Israeli restrictions on ‘Holy Fire’ ceremony ignite Christian outrage

Nuns gather at the Church of the Holy Sepulchre during a Good Friday procession in Jerusalem on April 15.
(Ariel Schalit / Associated Press)

Christians were celebrating the “Holy Fire” ceremony at the Church of the Holy Sepulchre in Jerusalem on Saturday against a backdrop of rising tensions with Israel, which imposed new restrictions on attendance this year that it said were needed for safety.

Israel says it wants to prevent another disaster after a crowd stampede at a packed Jewish holy site last year left 45 people dead. Christian leaders say there’s no need to alter a ceremony that has been held for centuries.

In the dense confines of Jerusalem’s Old City, where Jews, Christians and Muslims must share their holiest sites — no matter how reluctantly — even small changes can cause prophetic angst.


The city has already seen a week of clashes between Palestinians and Israeli police at the nearby Al Aqsa Mosque compound, the third-holiest site in Islam. It stands on a hilltop that is the holiest site for Jews, who refer to it as the Temple Mount.

This year major Jewish, Christian and Muslim holidays have converged against a backdrop of renewed Israeli-Palestinian violence. Tensions have soared as tens of thousands of people flock to Jerusalem to visit some of the holiest sites for all three faiths for the first time since the lifting of pandemic restrictions.

Eastern Orthodox Christians believe that on the Saturday before Easter a miraculous flame appears inside the Church of the Holy Sepulchre, a sprawling 12th century basilica built on the site where Christians believe Jesus was crucified, buried and resurrected.

Every year the Greek Orthodox patriarch enters the Holy Edicule, a chamber built on the traditional site of the tomb, and returns with a lit lantern, passing the flame from candle to candle among thousands of people, gradually illuminating the walls of the darkened basilica. The flame is later transferred to Orthodox communities in other countries on special flights.

The source of the Holy Fire has been a closely guarded secret for centuries, and highbrow skeptics going back to the Middle Ages have scorned it as a carnival trick for the masses.

Two years ago, the church was nearly empty because of a coronavirus lockdown, but Israel made special arrangements for the flame to be carried abroad. Hundreds attended last year, when travel restrictions were in place and the ceremony was limited to the fully vaccinated.


This year, Israel says it is applying a safety law that limits crowd size based on space and the number of exits. Authorities say they want to prevent a repeat of last year’s stampede on Mount Meron in northern Israel during a religious festival attended by around 100,000 mostly ultra-Orthodox Jews.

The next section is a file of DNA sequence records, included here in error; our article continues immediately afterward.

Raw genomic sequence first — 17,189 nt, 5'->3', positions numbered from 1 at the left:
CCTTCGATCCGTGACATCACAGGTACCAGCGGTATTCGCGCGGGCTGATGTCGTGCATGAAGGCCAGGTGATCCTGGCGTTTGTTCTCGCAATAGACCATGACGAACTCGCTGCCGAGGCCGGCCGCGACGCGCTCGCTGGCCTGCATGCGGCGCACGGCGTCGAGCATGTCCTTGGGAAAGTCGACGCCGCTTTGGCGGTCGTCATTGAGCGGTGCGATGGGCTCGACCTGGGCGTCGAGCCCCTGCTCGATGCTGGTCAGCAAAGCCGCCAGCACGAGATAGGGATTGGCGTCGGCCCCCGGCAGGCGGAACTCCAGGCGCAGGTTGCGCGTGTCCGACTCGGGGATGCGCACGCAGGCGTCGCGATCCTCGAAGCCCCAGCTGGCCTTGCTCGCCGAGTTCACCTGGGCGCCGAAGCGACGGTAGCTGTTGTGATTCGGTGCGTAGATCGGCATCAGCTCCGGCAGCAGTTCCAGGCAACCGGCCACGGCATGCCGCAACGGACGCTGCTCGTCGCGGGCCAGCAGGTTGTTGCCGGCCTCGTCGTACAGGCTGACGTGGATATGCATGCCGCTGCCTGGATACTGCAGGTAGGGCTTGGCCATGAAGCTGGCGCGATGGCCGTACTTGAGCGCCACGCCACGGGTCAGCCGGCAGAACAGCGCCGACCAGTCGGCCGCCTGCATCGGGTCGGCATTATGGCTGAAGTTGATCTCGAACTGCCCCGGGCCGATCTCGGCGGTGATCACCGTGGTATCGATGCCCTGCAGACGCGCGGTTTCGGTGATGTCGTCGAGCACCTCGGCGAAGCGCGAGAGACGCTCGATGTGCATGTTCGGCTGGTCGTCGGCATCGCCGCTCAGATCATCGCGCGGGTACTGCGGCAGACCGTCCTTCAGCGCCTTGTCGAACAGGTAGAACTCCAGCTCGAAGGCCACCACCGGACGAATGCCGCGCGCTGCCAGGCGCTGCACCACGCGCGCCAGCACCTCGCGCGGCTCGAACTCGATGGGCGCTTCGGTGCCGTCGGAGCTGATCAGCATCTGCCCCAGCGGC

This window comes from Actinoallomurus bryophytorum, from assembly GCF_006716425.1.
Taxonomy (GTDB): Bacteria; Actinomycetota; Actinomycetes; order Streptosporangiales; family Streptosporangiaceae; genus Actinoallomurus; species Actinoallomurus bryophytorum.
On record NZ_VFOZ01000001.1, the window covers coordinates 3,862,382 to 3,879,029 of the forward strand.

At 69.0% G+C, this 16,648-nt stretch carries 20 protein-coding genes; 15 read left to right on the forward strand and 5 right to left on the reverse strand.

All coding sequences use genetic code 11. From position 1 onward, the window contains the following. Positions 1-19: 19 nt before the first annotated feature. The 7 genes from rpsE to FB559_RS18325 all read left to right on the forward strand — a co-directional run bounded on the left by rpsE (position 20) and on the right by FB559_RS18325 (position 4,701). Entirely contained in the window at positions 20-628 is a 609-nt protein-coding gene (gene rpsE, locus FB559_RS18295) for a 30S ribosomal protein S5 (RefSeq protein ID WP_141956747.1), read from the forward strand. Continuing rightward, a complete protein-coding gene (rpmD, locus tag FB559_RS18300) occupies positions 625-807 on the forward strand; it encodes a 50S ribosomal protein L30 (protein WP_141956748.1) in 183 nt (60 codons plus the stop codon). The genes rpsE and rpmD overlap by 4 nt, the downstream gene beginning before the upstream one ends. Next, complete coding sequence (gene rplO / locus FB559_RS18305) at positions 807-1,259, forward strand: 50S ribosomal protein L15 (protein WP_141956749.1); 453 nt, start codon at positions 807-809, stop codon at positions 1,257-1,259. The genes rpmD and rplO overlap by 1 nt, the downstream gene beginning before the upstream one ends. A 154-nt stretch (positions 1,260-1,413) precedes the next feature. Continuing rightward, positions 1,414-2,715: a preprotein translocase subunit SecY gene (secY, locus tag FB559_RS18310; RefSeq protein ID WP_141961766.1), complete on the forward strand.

It was one of the worst disasters in the country’s history, and authorities came in for heavy criticism over alleged negligence.

“There’s never a problem until there’s a problem, and this is what happened last year in Meron,” said Tania Berg-Rafaeli, the director of interreligious affairs at the Israeli Foreign Ministry.

If something were to happen at the Church of the Holy Sepulchre, “we would have to take responsibility for that, and we want to avoid any problem,” she said.

Authorities said they would allow a total of 4,000 people to attend the Holy Fire ceremony, including 1,800 inside the church itself, which has a single large entryway with a raised step. Berg-Rafaeli said Israeli authorities have been in close contact with the churches and would revise the quota upward next year if more doors in the basilica can be opened.

“It’s totally about safety and not at all about anything else,” she said.

Church leaders rejected any restrictions on principle, saying they infringe on religious freedom. The Church of the Holy Sepulchre, like Al Aqsa, is governed by a decades-old set of informal arrangements known as the status quo. As at Al Aqsa, seemingly minor violations have ignited violence, including notorious brawls between monks of different denominations.


In a statement released earlier this month, the Greek Patriarchate said it was “fed up with police restrictions on freedom to worship.”

“The orthodox Patriarchate of Jerusalem has decided, by the power of the Lord, that it will not compromise its right to provide spiritual services in all churches and squares,” it said. “Prayers will be held as usual.” The patriarchate says up to 11,000 people attend in normal years.

Police sealed off the main entrances to Old Jerusalem ‘s Christian Quarter with barricades. Large crowds jostled to get in as police waved through a trickle of local residents and some foreign tourists.